People who live in Quebec work less on average than those who live in other Canadian provinces, according to a new report by the Quebec Institute of Statistics. It makes you wonder if people in Quebec are sneaking out a little early or clocking in a little late each week.
The study also found that overall Canadians work fewer hours than Americans.
Researchers examined the 2017 labour market as well as gender and parenthood in the workplace. The team also compared labour and employment rates between Canada and the United States.
Most Canadians work an average of 36 hours per week. Albertans, for example, work on average 37.5 hours a week, while Québécois work just 35.1 hours a week.
Canadians as a whole are working less than Americans—nearly 70 percent of whom work 40 hours a week. Comparatively, only 40 percent of Quebec workers carry out 40-hour work weeks.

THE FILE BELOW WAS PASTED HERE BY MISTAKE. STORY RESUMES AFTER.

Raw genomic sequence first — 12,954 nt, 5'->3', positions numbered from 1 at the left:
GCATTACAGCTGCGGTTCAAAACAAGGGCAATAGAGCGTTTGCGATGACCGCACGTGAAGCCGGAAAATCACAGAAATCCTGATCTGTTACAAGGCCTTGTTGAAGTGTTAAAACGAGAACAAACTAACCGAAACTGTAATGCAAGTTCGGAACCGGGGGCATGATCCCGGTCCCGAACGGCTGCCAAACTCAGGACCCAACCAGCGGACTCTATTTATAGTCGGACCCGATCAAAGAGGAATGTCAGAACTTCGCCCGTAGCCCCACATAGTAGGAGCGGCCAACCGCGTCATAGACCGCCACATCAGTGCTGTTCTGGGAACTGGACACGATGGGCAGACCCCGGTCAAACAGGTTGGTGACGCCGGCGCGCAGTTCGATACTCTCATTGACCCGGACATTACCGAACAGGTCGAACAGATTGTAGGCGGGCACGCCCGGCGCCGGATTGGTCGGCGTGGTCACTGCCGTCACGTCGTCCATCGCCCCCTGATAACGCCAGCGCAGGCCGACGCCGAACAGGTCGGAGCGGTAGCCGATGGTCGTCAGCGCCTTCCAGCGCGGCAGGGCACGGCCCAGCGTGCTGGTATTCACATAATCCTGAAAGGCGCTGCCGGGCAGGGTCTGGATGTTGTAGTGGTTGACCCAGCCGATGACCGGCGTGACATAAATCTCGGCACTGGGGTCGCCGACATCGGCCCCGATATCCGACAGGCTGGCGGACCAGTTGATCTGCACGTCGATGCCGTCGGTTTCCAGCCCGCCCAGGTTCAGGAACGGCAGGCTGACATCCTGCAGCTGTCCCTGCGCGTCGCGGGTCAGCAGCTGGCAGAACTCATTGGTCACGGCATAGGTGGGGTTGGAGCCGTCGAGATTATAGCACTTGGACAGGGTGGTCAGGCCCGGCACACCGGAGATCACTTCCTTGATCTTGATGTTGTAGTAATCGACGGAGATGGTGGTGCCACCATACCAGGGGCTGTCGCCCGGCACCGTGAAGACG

Contributing factors for the differences between Americans and Québécois include holidays, parental leave, as well as additional “working time standards” that are more “advantageous” for Quebec workers than Americans, according to the Institute.
While Americans work longer during the week, they benefit from having a higher employment rate, which is attributed to the number of women in the workplace.
The employment rate in Quebec was 60.9 percent in 2017 and included those over the age of 15. When factoring in women, female employment in the province is 57.4 percent—which is actually more than three percentage points higher than the United States.
Even though the general employment rate in the United States is higher than Canada, female employment rates in Quebec are slightly greater than America.